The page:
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Old 09-04-2002, 01:10 AM   #1
aditya
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Is pointer a data-type or what


Hi,
I recently faced this question:

What is a pointer:
(a) data type
(b) data structure
(c) none of these
(d) both of these

Please give explanation also.
Thanks.
 
Old 09-04-2002, 08:15 AM   #2
no2nt
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I'd probably say that it's (c) none of these. Why?!?

Pointers are simply a variable that hold an address so one
could argue that a pointer is a data type, but it is not defined
as a data type (per "The C Programming Language". Kernighan & Ritchie).

A data structure is defined as "a collection of one or more variables...
grouped together under a single name for convenient handling." A
pointer is a collection of one variable (address). But structures are
declared with struct and pointers are denoted by the * operator.

I would suggest that a pointer is an operation (*, & operators) performed
on a data type or data structure that results in an memory address to that
data type.

pretty wild question. this ain't homework or a take home exam, right??
 
Old 09-04-2002, 11:35 PM   #3
aditya
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That's strange

You say a pointer is an operation. Well then,

int *p; statement tells the compiler that 'p' is a 'variable' that 'points' to another variable of type 'int'. But, what is p? It is pointer and a variable. That means it is a pointer variable.
Now, agreed upon this. Read this. Any variable has to have a data-type. Right? In acse of structures, the definition given by 'struct' defines its data-type. In other words, the 'struct' keyword creates a new user defined data-type.
So, what is the data-type of 'p' then?
Again, I think that '*' tells the compiler to create a special type of variable on which certain special operations, like dereferencing' can be performed also. And again, the pointer variables like 'p' occupy a constant memory area irrespective of whether they are pointing to a char or int or whatever.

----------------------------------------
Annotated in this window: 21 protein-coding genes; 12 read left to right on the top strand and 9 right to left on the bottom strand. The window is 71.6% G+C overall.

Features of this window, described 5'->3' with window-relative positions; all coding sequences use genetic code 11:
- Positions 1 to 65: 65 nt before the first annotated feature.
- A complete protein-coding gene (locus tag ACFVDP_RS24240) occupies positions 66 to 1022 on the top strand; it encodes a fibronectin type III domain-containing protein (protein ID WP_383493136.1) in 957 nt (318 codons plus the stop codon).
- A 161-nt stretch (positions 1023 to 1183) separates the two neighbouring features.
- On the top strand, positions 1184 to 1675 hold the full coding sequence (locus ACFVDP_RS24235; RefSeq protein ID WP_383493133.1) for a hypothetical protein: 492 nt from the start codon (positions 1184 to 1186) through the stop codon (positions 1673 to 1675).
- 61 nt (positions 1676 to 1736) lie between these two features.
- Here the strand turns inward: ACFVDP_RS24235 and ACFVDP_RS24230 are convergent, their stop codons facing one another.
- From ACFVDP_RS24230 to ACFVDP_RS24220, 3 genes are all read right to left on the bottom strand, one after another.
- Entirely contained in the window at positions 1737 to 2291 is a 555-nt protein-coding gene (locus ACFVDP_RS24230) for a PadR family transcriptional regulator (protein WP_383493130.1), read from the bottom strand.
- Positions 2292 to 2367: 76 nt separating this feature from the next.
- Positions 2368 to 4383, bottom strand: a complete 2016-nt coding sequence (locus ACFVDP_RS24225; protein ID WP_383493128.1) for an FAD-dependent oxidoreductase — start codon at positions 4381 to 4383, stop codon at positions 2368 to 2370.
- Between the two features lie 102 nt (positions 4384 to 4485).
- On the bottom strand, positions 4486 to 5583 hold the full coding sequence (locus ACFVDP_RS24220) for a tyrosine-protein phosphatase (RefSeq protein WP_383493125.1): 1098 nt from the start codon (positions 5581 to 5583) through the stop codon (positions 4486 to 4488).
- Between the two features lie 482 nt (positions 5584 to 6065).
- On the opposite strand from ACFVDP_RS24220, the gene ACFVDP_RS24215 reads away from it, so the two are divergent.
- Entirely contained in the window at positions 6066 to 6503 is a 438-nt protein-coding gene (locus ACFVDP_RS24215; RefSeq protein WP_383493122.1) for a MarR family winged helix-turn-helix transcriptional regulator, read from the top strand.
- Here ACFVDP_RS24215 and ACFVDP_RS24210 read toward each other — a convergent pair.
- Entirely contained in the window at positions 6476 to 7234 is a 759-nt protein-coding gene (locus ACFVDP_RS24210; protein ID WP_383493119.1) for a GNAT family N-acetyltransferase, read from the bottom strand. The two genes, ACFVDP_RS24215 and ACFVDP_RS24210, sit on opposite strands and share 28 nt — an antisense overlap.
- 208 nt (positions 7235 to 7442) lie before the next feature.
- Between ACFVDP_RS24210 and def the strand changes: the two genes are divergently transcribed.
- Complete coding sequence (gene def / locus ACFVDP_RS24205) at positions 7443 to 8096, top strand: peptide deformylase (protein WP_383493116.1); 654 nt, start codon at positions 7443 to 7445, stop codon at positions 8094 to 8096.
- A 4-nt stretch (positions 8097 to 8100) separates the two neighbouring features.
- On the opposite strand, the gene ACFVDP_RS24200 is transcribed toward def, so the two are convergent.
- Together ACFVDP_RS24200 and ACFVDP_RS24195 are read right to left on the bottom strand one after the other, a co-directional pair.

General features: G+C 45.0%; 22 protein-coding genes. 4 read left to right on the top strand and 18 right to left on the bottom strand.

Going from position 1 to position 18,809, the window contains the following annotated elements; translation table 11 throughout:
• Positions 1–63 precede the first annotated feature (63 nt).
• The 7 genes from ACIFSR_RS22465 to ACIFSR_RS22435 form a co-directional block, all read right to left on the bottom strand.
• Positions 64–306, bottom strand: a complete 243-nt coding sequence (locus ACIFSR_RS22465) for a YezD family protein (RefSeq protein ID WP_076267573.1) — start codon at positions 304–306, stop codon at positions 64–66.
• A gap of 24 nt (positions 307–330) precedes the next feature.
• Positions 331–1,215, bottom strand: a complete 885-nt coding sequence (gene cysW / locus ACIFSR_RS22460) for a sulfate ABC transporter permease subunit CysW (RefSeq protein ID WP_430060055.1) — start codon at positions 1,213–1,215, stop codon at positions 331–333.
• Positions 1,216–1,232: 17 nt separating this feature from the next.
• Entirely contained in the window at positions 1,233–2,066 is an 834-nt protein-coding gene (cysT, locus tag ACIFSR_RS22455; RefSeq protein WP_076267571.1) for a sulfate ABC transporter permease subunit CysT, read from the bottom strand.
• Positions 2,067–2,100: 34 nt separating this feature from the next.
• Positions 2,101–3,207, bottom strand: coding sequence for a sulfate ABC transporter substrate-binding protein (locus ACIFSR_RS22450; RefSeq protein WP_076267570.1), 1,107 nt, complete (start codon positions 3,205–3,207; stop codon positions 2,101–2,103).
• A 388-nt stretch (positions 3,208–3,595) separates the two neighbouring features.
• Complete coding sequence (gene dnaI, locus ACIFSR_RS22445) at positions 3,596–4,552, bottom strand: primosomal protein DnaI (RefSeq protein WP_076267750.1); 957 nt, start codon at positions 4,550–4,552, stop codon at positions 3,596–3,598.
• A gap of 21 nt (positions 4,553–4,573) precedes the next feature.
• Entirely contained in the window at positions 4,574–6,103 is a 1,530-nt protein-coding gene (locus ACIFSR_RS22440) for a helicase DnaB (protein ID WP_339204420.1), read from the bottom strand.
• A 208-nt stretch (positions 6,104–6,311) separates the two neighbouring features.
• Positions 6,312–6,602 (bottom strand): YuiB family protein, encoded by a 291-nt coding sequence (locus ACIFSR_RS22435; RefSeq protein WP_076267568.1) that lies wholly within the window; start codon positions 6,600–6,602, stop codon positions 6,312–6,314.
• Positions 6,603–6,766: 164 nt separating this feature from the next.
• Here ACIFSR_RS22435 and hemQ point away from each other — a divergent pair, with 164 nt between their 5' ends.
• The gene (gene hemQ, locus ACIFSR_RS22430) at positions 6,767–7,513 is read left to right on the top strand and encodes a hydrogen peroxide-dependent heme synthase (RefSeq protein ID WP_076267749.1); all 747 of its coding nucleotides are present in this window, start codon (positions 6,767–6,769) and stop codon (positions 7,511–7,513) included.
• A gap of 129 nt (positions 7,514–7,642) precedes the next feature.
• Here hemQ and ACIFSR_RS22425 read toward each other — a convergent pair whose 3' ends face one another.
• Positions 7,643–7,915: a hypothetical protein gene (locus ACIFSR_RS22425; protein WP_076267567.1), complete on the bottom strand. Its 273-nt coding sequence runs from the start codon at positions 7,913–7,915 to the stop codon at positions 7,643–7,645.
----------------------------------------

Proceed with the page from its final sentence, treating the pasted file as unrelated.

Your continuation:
So, there are many things to be sorted out. And we all thought we had learned pointers!!!
Everything seems to be jumbled up to me.
 
Old 09-05-2002, 07:06 AM   #4
boku
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It is not so complicated if one knows what pointers are for the processor (e.g. in assembler). They can be seen just as integers. The processor makes no difference between them. The only difference is what the programmer choose to do with them.

In C however, these integers are divided into two categories. The contents of a pointer refers to a memory location. A normal integer can be type casted to allow such operations.
 
Old 09-05-2002, 07:17 AM   #5
dharmender_rai
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Hi all,
Every variable associated with a data-type, which is required to provide the compiler about the operation valid for that variable.
Now 'pointer' means that the variable contains some address. The operations defined on that variable are not always the same as that of integers (which most of the C programmers confuse). Like increment operator for integer and a pointer but for the later it is dependent on the type of data it is pointing.
You can't apply multiplication operation on a pointer variable. This means that the compiler, during parsing stage, derives the type and during sematic analysis forbids illegal operation.
From the above facts one can surely aver that 'pointer' is a data-type.
 
Old 09-06-2002, 04:43 AM   #6
llama_meme
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Pointers are definately a data type in C because you can typedef them:

typedef (char *) stringp;

(Not sure if the syntax is 100% right there).

You could then use stringp to mean char *.

Alex
 
Old 09-09-2002, 12:06 AM   #7
aditya
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Oh well,
for that matter you can even typedef structures. Can there be anything that is a data type as well as a data structure at the same time? I haven't got anything such on my mind, but if you do, do tell me, 'cause this is also one of the questions.
 
Old 09-09-2002, 01:54 AM   #8
dharmender_rai
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Hi Aditya,
A data structure is a the systematic(pre-defined) collection of nodes of some data-type. These data-types are user-defined also (using struct/class). For example, a linked list is a data-structure. Its nodes are of a particular data-type.

Cheers !!
 
Old 09-09-2002, 02:05 AM   #9
sarin
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I think a pointer is a derived data type. Its very clear that pointer can hold data other than point to data. And the data held by pointers are always of same kind. I hope you agree with me that you havent come across a pointer that is half integer and half character. The main differance I can see between the data type and and data structure is the ability of a struct to hold different data types. So, as I told just now pointer is not a structure.